Easily one of the most hated sectors by investors is the airline industry. The segment has experienced bankruptcies, low profit margins, and heavy competition, all of which have led to big losses for investors in the space.
The sector is even the punch-line of a famous Warren Buffett quote which sums up what many investors feel about the space; ‘How do you become a millionaire? Make a billion dollars and then buy an airline’.
The space has come a long way in the past few years though, and many have seen solid returns thanks to airline investments. This has largely been thanks to low oil prices, though mergers and the rise of hubs have drastically cut down on competition and allowed for bigger profits.
Consider some of the recent performances out of the airline space by the top players. United Continental (UAL) and Southwest (LUV) have both added more than 90% in the past 52 weeks, while Delta (DAL) has flown to a 136% return in just the past 12 months.
(S&P 500 return over same time period: 26%)
Meanwhile, the smaller regional players have also done quite well in this environment, suggesting that the space is really booming. Firms like Hawaiian Airlines (HA), JetBlue (JBLU), and Alaska Air Group (ALK) and Spirit (SAVE) have all more than doubled the market in the past year, with SAVE surging more than 160%.
And with very impressive December traffic for the industry, many are optimistic for earnings season and the near term. This has already started to take place as DAL reported before the bell today, beat estimates and hiked its operating margin estimate, helping to send the entire space higher once again.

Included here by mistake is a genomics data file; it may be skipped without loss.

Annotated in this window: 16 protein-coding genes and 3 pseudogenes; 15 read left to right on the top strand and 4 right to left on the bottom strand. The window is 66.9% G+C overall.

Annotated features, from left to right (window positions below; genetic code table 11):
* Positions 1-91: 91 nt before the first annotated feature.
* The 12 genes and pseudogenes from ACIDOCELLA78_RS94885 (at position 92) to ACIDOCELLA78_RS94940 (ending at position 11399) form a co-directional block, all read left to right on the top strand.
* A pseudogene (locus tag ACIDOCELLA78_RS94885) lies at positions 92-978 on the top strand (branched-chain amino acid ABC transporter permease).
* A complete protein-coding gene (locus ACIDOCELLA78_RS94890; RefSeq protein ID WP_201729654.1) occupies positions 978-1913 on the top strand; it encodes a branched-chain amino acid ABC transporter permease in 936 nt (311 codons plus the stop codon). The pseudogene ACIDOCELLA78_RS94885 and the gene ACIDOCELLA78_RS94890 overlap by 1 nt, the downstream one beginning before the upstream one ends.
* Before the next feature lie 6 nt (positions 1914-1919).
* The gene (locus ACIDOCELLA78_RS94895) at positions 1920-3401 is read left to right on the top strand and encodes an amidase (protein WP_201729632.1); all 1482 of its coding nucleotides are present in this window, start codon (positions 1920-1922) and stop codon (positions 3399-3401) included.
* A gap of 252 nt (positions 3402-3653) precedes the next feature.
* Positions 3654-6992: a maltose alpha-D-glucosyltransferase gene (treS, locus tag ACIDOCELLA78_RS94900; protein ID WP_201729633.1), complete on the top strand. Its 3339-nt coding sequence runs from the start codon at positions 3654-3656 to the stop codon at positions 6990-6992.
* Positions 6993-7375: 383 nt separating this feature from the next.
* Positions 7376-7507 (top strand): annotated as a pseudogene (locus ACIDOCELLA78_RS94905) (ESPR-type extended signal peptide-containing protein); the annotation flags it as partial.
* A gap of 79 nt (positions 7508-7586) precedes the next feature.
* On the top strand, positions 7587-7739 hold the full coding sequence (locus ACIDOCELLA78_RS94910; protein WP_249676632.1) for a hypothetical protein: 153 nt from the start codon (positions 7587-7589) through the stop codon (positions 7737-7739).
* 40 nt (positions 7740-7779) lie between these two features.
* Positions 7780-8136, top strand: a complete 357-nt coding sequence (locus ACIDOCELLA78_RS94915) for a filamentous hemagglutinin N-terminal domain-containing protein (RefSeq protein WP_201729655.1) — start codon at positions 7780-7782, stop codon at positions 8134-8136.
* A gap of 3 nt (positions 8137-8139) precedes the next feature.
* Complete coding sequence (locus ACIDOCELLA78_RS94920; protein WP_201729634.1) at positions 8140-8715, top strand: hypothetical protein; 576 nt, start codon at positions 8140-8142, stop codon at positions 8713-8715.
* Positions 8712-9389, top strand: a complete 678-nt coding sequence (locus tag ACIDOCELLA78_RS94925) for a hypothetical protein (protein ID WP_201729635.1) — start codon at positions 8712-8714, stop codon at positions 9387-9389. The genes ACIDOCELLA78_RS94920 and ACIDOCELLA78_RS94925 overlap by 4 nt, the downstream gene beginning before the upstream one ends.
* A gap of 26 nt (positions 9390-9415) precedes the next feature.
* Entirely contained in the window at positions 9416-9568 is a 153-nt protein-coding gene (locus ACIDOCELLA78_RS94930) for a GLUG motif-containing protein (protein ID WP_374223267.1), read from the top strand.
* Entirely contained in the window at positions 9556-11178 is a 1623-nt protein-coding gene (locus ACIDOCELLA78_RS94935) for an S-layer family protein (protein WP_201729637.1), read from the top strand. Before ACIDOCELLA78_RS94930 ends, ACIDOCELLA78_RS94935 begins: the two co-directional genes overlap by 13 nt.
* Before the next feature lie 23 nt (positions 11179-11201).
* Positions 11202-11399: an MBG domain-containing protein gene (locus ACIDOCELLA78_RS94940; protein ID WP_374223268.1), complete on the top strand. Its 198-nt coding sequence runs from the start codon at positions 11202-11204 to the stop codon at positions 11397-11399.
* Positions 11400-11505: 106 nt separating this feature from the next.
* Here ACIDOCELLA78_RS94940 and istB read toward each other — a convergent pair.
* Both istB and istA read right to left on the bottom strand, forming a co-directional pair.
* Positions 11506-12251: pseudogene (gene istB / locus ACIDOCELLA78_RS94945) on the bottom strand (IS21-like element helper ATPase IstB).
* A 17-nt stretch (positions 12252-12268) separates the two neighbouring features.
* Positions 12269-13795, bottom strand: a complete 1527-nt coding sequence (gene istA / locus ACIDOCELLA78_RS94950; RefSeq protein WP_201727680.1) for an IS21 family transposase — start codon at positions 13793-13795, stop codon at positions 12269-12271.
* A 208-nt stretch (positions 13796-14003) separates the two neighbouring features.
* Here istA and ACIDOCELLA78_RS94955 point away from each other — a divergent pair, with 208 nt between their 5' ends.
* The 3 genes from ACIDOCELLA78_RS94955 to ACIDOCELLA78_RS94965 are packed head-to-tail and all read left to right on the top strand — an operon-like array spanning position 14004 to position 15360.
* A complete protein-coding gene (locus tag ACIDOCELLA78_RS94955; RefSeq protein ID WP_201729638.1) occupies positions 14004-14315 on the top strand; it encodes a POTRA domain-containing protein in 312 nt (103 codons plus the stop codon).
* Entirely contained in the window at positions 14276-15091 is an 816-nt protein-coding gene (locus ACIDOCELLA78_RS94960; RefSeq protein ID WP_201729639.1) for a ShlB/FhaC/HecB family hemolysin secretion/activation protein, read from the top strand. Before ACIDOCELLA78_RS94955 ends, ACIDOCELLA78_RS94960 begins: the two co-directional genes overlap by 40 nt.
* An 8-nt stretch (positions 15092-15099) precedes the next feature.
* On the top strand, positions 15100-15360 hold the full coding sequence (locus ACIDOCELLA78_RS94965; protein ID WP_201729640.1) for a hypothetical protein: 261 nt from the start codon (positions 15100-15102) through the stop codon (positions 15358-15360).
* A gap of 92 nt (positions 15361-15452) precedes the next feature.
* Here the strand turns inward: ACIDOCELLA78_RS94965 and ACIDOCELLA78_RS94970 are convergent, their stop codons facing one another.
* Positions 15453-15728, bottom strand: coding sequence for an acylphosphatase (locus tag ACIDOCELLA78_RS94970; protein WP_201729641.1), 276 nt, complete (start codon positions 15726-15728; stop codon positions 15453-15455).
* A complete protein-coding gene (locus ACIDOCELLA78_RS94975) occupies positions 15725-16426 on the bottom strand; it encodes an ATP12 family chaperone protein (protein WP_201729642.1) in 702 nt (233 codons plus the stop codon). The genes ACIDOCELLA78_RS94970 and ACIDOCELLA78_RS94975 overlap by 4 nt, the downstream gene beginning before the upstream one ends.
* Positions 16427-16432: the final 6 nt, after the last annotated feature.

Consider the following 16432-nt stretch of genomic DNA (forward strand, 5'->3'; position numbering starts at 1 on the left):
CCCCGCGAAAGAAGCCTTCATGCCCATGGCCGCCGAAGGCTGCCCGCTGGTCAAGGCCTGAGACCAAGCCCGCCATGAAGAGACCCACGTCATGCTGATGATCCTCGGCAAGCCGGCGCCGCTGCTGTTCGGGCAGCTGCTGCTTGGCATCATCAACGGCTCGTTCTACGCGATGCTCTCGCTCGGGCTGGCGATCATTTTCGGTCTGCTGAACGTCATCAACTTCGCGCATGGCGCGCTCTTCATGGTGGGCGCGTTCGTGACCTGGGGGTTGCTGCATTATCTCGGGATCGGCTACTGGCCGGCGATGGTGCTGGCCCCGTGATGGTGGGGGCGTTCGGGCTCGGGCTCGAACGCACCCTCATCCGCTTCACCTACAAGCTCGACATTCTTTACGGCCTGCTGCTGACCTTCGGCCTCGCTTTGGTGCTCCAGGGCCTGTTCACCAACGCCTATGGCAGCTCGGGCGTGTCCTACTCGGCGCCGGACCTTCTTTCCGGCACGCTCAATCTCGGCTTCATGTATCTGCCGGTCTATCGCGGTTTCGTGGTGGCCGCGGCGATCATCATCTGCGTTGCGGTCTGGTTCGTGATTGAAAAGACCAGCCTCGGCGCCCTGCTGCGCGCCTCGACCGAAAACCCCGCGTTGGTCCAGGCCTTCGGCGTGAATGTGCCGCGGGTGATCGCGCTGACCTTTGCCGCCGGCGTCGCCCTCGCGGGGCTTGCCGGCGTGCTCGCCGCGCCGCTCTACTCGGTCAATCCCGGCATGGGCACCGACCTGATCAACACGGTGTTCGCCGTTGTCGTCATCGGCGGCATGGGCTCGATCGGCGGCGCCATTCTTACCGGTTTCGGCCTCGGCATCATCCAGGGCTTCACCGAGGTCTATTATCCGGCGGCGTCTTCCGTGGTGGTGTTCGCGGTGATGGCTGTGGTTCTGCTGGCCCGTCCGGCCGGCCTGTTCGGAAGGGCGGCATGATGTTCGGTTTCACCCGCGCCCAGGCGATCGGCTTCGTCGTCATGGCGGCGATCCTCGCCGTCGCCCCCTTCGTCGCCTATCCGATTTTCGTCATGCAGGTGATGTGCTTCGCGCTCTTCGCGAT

Still Not Convinced?
Thanks to these huge gains in such a short time period, some investors might be worried about these airlines staying at their lofty levels. Though, the airline space does have a Zacks Industry Rank in the top third, and with huge oil supplies coming online seemingly every day, pressure could remain on one of the sector’s top costs.
Given this, I think that the airline space still looks favorable here in 2014. Reduced competition seems likely to boost fares (and profits) for the remaining group, and macroeconomic factors still appear to favor cyclicals, and those that benefit from reduced fuel costs.
But what about you?
So are you finally willing to admit that airline stocks might not be so bad after all, or are you still holding out against this competitive (and razor thin profit margin) sector?
Let us know in the comments section below!
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Author is long LUV